Rabbi Sholom Ber Stambler is preparing to make 2,000 portions for the Passover Seder. It’s more than he has ever prepared, he told JNS, but these are not normal times.

Stambler is the Chabad-Lubavitch rabbi of Poland. He has been in the country for 17 years, mostly assisting local Jews and tourists. But for the last 30 days, he said, there has been a nonstop flow of Ukrainian refugees in need of assistance.

“We are hosting them, feeding them, dealing with all kinds of special cases,” said Stambler. “Nobody expected this to happen. At the end of the day, you just have to change gears—to go into turbo drive.

“But I must say—from Israel, America, all kinds of different places—people care. People want to help,” the rabbi continued. “People I never saw make any big steps to help anyone have all of a sudden opened their hearts.”

Yeshivat AMIT Amichai in Rehovot arrived last week in Poland. The high school students brought with them 12 duffel bags packed with 250 kilograms of kosher food that the boys lugged from the car to the airport in Israel, and then from the plane through the airport and to buses in Warsaw. Finally, they delivered the items to a warehouse in Poland, where they could be immediately distributed to the refugees.

Twelve duffel bags filled with 250 kilograms of kosher food for Ukrainian refugees in Poland. Photo by Jennifer Schrutt.

The food had been specially prepared for Chabad. But with the war, the center had been struggling to bring it into the country. AMIT managed to get permission for the 12 bags, pack them up according to specifications and security requirements, and get them to Poland.

“We all helped and moved the bags,” recalled student Nave Madhala. “They were very, very heavy sacks. But it was the least we could do.”

Another AMIT school brought in kilos of leftover mishloach manot (food gifts traditionally given during the Purim holiday) to donate to the refugees.

Stambler is full of stories, most of which have happy endings thanks to his help and the help of volunteers. He told JNS about people who have come to him begging for an immediate trip to Israel, others who need a psychiatrist or a doctor or a wheelchair. There was a lady with dementia who was staying at a Jewish Agency hotel and who could not be left alone. Stambler arranged a volunteer aide.

“A few nights ago, my wife saw an empty bus from Ukraine traveling through town. At the same time, we had a call that the community urgently needed adult diapers. So, we went to one of those 24-hour pharmacies and emptied them of all they had,” the rabbi recalled.

But it was not enough. So he spoke to one of his colleagues who works in the industry. He had a warehouse full of them. The next morning, the bus stopped at the warehouse on its way to the border and volunteers filled it with around $30,000 of adult diapers.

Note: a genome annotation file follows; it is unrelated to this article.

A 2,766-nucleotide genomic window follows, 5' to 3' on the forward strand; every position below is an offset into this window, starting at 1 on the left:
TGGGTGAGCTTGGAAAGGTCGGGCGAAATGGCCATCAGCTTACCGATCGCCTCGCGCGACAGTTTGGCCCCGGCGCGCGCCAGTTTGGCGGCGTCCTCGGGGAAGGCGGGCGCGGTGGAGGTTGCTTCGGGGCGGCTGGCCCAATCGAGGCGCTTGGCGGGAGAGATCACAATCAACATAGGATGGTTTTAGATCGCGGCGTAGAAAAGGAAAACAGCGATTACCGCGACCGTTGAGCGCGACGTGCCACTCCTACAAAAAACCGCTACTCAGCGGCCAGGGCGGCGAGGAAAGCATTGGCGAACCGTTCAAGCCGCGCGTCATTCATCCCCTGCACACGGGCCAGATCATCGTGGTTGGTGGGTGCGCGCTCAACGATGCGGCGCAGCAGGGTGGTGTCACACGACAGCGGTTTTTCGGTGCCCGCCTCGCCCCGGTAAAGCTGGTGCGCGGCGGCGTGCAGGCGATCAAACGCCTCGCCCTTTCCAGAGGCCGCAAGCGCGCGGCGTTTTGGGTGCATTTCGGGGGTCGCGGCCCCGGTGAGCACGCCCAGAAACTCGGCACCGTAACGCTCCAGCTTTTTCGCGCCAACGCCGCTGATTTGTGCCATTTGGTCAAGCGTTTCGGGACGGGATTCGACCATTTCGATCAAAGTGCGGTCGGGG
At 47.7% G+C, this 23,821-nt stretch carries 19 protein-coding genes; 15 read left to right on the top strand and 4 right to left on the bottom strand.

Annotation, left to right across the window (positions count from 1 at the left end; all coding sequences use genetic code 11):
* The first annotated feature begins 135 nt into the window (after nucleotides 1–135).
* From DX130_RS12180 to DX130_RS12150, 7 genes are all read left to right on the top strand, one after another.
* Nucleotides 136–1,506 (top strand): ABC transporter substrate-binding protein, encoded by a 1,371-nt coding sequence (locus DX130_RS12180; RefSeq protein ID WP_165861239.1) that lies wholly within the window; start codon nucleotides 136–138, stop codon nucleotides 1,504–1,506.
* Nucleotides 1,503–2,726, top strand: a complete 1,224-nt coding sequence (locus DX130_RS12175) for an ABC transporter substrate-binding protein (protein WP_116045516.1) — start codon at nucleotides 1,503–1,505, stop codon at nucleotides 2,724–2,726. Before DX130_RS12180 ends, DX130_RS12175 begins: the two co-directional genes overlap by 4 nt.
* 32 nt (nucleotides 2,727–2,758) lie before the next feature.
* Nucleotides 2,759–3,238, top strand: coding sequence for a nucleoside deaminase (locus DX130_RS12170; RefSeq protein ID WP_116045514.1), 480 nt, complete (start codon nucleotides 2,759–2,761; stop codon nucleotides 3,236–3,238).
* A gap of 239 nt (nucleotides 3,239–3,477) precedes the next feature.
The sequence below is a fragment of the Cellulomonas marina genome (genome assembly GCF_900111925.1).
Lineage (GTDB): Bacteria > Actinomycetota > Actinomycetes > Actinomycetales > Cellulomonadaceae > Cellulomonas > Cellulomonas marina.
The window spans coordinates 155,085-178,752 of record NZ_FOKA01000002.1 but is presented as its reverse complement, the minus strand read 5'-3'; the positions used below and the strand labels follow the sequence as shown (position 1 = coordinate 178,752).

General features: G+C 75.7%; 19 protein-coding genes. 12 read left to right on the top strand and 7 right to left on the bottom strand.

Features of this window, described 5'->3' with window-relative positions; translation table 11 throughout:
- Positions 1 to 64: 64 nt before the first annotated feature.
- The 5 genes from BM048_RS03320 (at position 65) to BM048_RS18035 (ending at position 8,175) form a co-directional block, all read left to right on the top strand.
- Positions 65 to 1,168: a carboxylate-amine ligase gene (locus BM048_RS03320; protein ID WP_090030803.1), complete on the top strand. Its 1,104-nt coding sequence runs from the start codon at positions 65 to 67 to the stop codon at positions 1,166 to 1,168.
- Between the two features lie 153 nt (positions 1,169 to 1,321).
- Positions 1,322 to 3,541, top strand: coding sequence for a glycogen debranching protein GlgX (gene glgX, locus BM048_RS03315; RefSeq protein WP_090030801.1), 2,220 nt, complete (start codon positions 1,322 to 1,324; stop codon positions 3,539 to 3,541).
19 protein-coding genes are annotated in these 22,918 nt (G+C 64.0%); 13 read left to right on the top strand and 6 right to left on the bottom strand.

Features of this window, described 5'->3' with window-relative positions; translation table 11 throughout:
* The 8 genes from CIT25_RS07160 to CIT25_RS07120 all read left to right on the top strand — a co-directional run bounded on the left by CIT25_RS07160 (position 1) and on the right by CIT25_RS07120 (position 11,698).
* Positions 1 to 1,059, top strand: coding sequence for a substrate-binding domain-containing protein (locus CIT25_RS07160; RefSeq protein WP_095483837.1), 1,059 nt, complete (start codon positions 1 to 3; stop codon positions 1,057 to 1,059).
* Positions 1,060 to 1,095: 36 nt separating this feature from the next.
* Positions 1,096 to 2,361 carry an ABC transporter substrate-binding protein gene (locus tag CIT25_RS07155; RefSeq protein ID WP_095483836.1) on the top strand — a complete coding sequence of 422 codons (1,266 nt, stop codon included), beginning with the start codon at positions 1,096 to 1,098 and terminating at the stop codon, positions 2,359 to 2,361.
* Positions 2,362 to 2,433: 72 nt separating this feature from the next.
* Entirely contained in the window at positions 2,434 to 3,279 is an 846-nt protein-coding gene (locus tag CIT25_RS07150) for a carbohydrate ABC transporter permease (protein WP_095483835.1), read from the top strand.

“We help with everything that we can—things we have never done before,” said Stambler. “Baruch Hashem we are managing, and there is a lot of unity between people right now.”

‘All of Israel is responsible for one another’

Sophia Blumenthal, a member of the International Relations staff at Dror Israel, tells a similar story.

Dror Israel has a team of young adult volunteers who generally offer educational and other support programs in Israel, though the organization has aided in previous refugee and similar crises.

“When this came up, it was natural for us to go and help out the situation on the ground,” said Blumenthal.

Dror sent a small team of volunteers to check out the situation. What they found was that refugee moms needed childcare. So they sent nearly a dozen people to the field to open a childcare facility in a hangar at the Ptak Expo Warsaw. Moms can bring their kids for some fun while they go take a shower or deal with other affairs.

Israeli teens with a shipment of kosher food for Ukrainian refugees in Poland. Photo by Jennifer Schrutt.

“Mostly, the kids just want to be kids, play with toys or dance or whatever,” said Blumenthal, who just returned from Poland. “But every once in a while, a mom or older sibling runs into the room with the father on Facetime, and then the kid gets really sad.”

She said that one day a sibling came in to inform a child that their father had been killed. Another time, the staff found a mother sitting alongside her children’s cots. She just looked lost. It turned out that both of her children had fevers and she did not know where to get medication. The Dror volunteers were able to help.

“Our messages … that all of Israel is responsible for one another, and love the stranger,” said Blumenthal, adding that the volunteers wear T-shirts that say “Dror Israel” on them in Hebrew so that the refugees know that the Jewish state cares and is there to help.

“These people are in crisis,” she said. “They have had their whole worlds taken away from them. We want them to understand that people have come from so far away to help them because their lives matter. I think it gives them hope.”

JNS

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